The march was instead opened by a group holding 18 flags of Israel – representing in gematria – Jewish numerology – the equivalent of the word “chai,” or “alive.” The memorial service itself included the traditional prayers – Kaddish and El Male Rachamim. After the event, everyone returned to their countries of origin and thought that the whole thing was over. It wasn’t clear that anyone would want to come back to Auschwitz and do the whole thing again.

“In 2005, Israel sent a delegation with [former] Prime Minister Ariel Sharon of 18,000 youths,” says Lau. “Fifty countries participated – including Hong Kong and China.”



Lau had been asked on several occasions what this experience gives the young people who take part. He answers that it’s for our memory – to keep conscious of the Holocaust experience. He also believes that it has a transformative effect. Jews who join the march from the Diaspora return to their countries a little more Israeli than they were when they left, he argues, better able to appreciate the State of Israel. While Israelis return to Israel with a deeper consciousness of being Jews.

“During my speech there I said one thing that’s important in this context,” he recalls. “This place – Auschwitz-Birkenau – is the largest cemetery on this earth. It proves that we know how to die together. There are no divisions between Sephardi and Ashkenazi, between secular and religious, between enlightened and ignorant, rich and poor. They were all killed as Jews. The time has come for us to leave here with a message that we also have to know how to live together. The secret of dying together is not enough. We have to find the secret of living together.”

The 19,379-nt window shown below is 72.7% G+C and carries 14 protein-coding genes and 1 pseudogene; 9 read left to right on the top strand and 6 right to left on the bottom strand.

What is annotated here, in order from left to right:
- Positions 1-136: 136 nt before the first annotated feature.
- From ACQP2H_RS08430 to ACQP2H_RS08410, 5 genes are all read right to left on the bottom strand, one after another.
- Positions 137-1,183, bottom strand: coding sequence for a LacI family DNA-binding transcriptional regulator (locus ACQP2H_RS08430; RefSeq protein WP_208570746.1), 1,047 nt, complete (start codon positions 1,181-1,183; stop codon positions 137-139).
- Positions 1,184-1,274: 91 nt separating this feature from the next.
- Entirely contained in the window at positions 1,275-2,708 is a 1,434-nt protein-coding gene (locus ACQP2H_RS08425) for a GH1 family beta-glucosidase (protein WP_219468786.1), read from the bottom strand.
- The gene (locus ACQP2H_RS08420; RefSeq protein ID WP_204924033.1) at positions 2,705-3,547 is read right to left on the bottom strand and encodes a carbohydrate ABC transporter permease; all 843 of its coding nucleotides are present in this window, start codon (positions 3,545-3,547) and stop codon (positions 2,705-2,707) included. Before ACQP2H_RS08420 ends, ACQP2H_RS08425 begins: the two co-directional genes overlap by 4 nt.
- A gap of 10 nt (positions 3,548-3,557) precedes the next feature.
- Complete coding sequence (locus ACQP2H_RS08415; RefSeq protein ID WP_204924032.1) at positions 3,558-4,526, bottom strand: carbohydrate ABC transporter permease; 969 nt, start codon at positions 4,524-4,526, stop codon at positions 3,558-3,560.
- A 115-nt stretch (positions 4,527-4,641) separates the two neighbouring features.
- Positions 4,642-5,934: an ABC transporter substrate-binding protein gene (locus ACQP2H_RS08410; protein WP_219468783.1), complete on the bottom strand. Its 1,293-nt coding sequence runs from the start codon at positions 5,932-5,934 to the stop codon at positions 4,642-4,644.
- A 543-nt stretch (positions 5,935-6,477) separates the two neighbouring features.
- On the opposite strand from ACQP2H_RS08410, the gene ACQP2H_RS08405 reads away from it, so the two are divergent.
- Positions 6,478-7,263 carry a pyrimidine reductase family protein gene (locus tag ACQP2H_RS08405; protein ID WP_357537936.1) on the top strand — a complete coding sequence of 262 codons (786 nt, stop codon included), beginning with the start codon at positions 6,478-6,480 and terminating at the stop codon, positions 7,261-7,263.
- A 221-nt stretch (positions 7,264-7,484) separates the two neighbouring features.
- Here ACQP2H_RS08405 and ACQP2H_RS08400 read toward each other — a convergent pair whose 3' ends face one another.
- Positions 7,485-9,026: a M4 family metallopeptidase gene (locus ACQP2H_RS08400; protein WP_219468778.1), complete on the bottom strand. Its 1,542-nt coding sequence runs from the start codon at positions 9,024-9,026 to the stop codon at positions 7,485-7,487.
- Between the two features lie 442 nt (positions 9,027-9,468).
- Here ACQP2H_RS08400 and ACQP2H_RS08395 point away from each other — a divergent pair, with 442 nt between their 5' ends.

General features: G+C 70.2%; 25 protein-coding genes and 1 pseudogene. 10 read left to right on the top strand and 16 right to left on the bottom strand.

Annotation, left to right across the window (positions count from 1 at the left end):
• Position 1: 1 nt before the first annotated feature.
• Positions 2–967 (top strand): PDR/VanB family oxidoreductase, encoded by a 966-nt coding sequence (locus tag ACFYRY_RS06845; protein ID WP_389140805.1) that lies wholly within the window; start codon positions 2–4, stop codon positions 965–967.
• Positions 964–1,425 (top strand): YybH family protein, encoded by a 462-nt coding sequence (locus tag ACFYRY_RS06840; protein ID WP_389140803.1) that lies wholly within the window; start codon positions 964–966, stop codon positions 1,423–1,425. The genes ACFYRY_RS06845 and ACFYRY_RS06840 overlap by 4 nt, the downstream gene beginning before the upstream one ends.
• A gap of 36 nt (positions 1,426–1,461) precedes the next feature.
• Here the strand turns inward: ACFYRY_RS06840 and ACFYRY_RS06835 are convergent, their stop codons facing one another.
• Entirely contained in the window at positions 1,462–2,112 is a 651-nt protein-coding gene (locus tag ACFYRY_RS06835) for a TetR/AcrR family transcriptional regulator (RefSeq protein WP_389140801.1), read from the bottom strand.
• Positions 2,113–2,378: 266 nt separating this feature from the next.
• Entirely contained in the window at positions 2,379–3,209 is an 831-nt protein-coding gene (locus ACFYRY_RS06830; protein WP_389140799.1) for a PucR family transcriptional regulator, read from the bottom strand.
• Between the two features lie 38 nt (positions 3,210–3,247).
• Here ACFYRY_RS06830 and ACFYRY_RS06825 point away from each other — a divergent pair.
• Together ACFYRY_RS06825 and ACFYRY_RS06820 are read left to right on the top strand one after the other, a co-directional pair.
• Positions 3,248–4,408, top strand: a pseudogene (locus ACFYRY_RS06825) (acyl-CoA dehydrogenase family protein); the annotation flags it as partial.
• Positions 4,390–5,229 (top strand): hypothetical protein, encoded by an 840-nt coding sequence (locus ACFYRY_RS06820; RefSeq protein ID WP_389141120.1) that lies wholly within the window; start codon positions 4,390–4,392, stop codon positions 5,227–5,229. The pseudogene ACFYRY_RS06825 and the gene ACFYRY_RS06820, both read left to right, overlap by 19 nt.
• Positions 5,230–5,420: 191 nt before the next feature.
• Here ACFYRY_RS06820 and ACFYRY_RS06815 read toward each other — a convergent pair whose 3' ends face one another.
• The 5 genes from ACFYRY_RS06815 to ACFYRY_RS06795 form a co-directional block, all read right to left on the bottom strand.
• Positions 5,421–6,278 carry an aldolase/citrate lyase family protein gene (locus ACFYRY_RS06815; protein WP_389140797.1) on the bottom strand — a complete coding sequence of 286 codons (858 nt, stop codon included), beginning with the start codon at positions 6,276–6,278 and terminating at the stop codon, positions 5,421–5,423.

Lau emphasizes this point now, 70 years after the end of the Second World War, and what he calls the conclusion of the chapter of the Holocaust in the history of the Jewish people. This message is underline by Lau’s own experience as a survivor – and his rise to a position of prominence in the Jewish world and Israel.